“I love modern architecture,” said Alter’s client, “but I also wanted a return to elegance.” Alter responded: “We started with the idea of midcentury design. But our client is someone who likes the experience of arrival when guests visit. Ceremony is important. For him, dinner is a big deal—he rings a bell, and the chef comes into the dining room in a uniform.” The architect’s answer was to design a long, narrow house that allows for a meander from front to back, achieving a luxurious sense of experience from one room to the next. The front half of the 3,500-square-foot house is public space that caters to the homeowner’s love of entertaining, including a foyer, living room, dining room with a bar, a separate kitchen and breakfast nook. An office and master suite make up the private areas.

The process of entertainment clearly starts at the street. There, decorative steel gates glide open for arriving guests, who then guide their cars around the circular driveway under a porte cochere to the peacock-blue front door, spangled in a shotgun spray pattern of Lucite holes. “They let light into the foyer during the day,” says the homeowner. At night, the holes are lit inside out. Light plays a major role throughout the house. Floor-to-ceiling glass walls stretch down the length of the house’s south side, overlooking the garden. Clerestory windows on the other side shed beneficent north light into every room.

With an exception or two, the 10-foot-high interiors are subdued: “We painted the walls in the public spaces white, and a softer gray in the bedroom,” says Alter. The exceptions, however, can’t be missed. The entry—where a sense of occasion was required—demanded drama, and Stead provided it. The ceiling was raised to 12 feet to accommodate a torpedo-sized 50s-era Lucite chandelier that the homeowner had purchased in West Hollywood. Stead had the door jambs lacquered black and chose black-and-white wallpaper to energize. All is reflected in the chevron-patterned marble floors bounded by two inset black tile borders. In this entry there is no question that the party has begun.

Dark-as-night stained quarter-sawn oak floors lead the way into the living room anchored by a marble fireplace that faces a seating area; across the room is a Lucite game table where dinner guests adjourn for dessert or cards. Beyond is the dining room. “I wanted to have two dining tables,” explains the homeowner, “because you can divide a party into smaller groups and everyone can hear what the other people at the table are talking about.” One thing they might be mentioning are the two creamy suede-paneled screens that embrace each table. Beauty is as beauty does, and in this house the screens conceal a serving station and butler’s pantry for the catering staff.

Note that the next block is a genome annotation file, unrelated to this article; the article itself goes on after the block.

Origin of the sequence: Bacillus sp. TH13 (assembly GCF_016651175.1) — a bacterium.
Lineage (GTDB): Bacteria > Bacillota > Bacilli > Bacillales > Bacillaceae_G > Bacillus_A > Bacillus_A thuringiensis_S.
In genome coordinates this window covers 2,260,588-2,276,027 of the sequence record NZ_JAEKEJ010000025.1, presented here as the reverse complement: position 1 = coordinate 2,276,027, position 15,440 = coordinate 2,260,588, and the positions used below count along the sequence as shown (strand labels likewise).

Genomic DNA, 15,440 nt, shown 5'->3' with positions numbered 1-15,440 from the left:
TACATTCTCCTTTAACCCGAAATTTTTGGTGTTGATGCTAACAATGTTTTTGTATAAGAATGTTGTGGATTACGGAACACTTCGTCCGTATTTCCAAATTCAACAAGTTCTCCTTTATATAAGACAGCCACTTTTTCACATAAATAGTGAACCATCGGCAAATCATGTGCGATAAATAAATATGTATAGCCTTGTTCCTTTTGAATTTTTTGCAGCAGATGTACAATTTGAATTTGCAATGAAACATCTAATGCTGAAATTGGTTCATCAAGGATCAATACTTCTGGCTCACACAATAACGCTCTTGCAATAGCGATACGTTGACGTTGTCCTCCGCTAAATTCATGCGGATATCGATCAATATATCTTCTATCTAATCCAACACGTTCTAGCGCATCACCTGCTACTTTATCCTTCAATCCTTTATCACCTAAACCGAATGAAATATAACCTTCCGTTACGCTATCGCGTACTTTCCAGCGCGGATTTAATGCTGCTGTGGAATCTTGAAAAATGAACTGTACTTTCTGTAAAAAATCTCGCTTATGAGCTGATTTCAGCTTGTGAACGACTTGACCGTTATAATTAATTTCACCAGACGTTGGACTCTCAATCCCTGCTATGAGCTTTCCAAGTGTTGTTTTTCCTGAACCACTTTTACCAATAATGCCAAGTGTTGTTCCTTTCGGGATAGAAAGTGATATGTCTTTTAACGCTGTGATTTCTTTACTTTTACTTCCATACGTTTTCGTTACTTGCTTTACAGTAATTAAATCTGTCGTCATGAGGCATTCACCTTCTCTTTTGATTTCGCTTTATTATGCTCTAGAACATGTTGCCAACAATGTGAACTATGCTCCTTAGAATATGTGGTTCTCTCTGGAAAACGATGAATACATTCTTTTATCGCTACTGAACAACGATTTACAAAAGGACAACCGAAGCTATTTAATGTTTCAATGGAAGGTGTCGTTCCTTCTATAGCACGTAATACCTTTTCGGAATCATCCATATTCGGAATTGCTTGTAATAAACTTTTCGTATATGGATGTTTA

“The house is a simple form,” says Alter. “The elegance is in the floor plan and the materials.” In the master bedroom, a plush double chaise and satin-upholstered Calvin Klein headboard signal that this room is luxe, a place set apart from the outside world. But Stead couldn’t resist challenging the notion that a bedroom should be stimulus-free. “My client said he wanted the bathroom to have some ‘ooomph,’” she says. Her response was to use slabs of vein-cut Marmara marble for the floors and walls. The gleaming white marble, cut to expose vivid dark greyish-brown veins, is boldly striped and slightly unnerving because each slab is deliberately unmatched with its neighbor. “It was mind-boggling at first,” admits the homeowner, “but I really like it now.” Stead had guessed he would like it: “My client enjoys the opulent detail,” she says. “If he is going to look at something or touch it, texture had better be there.” The house is a masterful compilation of complex detailing, deceptively couched in an unpretentious structure. But the truth came out when the city inspector arrived for the final inspection before granting a certificate of occupancy. It’s an occasion feared by everyone involved in the building process because no flaw or inconsistency will go unremarked. The inspector, however, pronounced the house perfect. “It was a huge compliment to the builder,” says the homeowner. “But I wasn’t surprised. I think the house is perfect, too.”